Show Don’t Tell

In case anyone’s wondering about my long absence from blogging, one of my side projects I’ve been working on is editing my last and final installment to my story series: Chasing Blue. Besides fixing the dialogue and making sure it flows better, one of the things I hoped to improve upon was to do more showing vs. telling in my writing. What does it mean to show as it relates to writing? Why does it matter? How can you “show” in your writing? This blog post will attempt to answer all three of those questions.

To tell someone is to state what happened. I could tell someone about my trip to New York City this past summer. I could relate how I did a Bethel tour in Warwick, did wine-tasting, went to the Metropolitan museum, or visited the WTC memorial by ground zero. I’m stating what happened on the trip. And frankly there’s nothing wrong in itself about telling someone what happened if they ask a question and want a simple explanation of what happened. However oftentimes merely telling someone what happened may not always be suffice. For my older sister who didn’t make it on the trip to New York she insisted on seeing pictures of the trips.

It’s similar with our writing. It’s much easier to tell the reader what happened to your characters. To tell the reader that your character is feeling angry, sad, or happy. The  reader will get a surface overview of events without having to engage with the characters and the plot. But showing requires more effort. It’s more than just stating the obvious. It forces the writer to show what’s happening by means of descriptive language that captures the scene in a way that the reader can picture what’s happening. Instead of passively reading your story, the reader is able to engage with the story on a sensory level. It helps the reader put themselves in the scene and make it truly come alive.

How do we show?

With our descriptions it doesn’t have to stop with our sense of sight. It can and should when possible engage multiple senses. After all we have five senses. When describing a scene in your story, think about how something in that space looks, feels, sounds, smells, and tastes. Use one or more descriptions that captures the senses you want to convey. It will make the scene come alive for the reader because they can reference what you’re describing. For example they can imagine the aroma of homemade apple pie wafting from the oven. You can still taste the cinnamon that dust your fingertips while you peer into the oven, its golden crust browning to a finish. From this example alone you can point out multiples senses used in that description of that scene. You can also infer based on the descriptions that the pie is about ready to be eaten!

 

In the spirit of this post I think it’s best that we show examples of telling vs. showing.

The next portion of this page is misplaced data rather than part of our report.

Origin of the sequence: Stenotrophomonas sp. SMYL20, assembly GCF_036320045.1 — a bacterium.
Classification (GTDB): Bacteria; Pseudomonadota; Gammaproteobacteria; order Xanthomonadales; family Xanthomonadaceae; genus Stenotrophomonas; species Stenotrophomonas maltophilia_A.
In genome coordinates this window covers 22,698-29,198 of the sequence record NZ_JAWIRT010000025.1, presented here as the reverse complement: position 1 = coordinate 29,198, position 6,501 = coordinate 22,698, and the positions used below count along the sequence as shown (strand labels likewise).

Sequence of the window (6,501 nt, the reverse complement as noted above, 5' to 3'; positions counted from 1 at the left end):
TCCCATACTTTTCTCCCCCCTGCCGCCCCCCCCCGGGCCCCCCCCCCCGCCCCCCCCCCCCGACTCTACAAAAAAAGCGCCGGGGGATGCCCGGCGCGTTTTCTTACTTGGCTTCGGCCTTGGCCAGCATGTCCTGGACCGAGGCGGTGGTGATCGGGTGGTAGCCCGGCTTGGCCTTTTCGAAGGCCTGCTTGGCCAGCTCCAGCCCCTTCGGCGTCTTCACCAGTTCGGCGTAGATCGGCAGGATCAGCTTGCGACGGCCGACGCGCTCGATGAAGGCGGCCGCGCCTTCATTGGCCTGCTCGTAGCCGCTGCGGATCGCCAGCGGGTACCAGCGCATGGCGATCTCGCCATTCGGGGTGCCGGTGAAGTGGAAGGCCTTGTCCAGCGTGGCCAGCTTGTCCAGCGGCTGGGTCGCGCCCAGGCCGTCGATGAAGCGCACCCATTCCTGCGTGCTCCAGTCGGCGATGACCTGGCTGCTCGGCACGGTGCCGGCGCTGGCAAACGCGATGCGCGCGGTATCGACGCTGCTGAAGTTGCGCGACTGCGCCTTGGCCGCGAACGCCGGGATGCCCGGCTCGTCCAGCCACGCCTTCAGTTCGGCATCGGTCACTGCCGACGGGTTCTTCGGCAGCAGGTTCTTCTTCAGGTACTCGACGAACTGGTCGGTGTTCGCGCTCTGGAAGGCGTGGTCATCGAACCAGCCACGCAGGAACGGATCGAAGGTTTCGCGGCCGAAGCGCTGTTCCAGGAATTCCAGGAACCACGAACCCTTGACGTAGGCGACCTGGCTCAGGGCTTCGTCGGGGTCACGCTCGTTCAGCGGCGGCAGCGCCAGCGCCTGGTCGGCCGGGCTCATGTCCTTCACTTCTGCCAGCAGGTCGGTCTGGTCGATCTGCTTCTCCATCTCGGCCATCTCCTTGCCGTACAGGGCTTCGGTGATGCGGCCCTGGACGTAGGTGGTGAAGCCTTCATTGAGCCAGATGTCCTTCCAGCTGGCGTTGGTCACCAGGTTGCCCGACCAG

Example 1:

The crowds went wild.

The crowds jumped to their feet to cheer.

Example 2

The second lap came as quickly as the first lap had gone. All of it was surreal. I tried to tune out the loud chants, the curses thrown out from disgruntled fans, the dust that spewed in my eyes and just focus on keeping to a steady pace.

I pinched myself only to remind me all of this was really happening. My head was still in a jumbled blur trying to catch up to the rest of my body. Loud chants of praise were mingled with the curses thrown from disgruntled fans. To me it was all noise. Kicked up dust stung my eyes, forcing me to ignore everything around me. Now all I could think about was the burning in my eyes. Stay calm, Troy. I blinked to find my horses had veered slightly to the left. With the reins latched around my waist they followed my motion…

Example 3

“There is Troy!” Marius exclaimed cheerfully. “I was looking all over for you two,” he smiled.

“There you are Troy!” Marius exclaimed with glee in his voice. “I was looking all over for you two.”

Example 4

“Well I apologize,” he said sarcastically.

“Oh, I am so terribly sorry I disturbed your match. At least I came at the exciting part,” he said, grinning.

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Look again at the examples. Which ones told you something? Three out of the four examples used this part of speech.

Adverbs.

When we use adverbs in our writing we’re telling the reader how an action was done. For example 3 above, “exclaim” was the verb and “cheerfully” was the adverb. Just to be clear adverbs are not “bad.” I still use them on occasion. But they can be overused to the point that our message becomes redundant.  “She banged her fists angrily” is a good example of this point. If you’re banging your fists, there’s a good chance you are angry. No need to state the obvious.

Let’s look at example 3 again closely…

“There is Troy!” Marius exclaimed cheerfully. “I was looking all over for you two,” he smiled.

“There you are Troy!” Marius exclaimed with glee in his voice.

To show how the character made this exclamation without resorting to adverbs,  I added a tag line to describe the quality of his voice. The reader can then infer that the character is in a cheerful mood.

While showing may not spell out everything to our readers as writers we have to trust that they are smart enough to figure out what our characters are feeling. If we provided enough context on how an action was carried out readers can infer the rest. Still though we need to be balanced in showing. In some instances too much description can bog the pace of the story down. If you’re writing a fast paced action scene you’ll have to be smart in how you use descriptions.

In conclusion balance is needed when writing. At times we’ll need to state the facts. Other times we can show. Granted, telling something is much easier than showing. But I think showing it speaks louder.

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This Criteria Makes For a Good Book Review

Timely advice for readers (and writers) to keep in mind when thinking about leaving reviews.

A Writer's Path

by Doug Lewars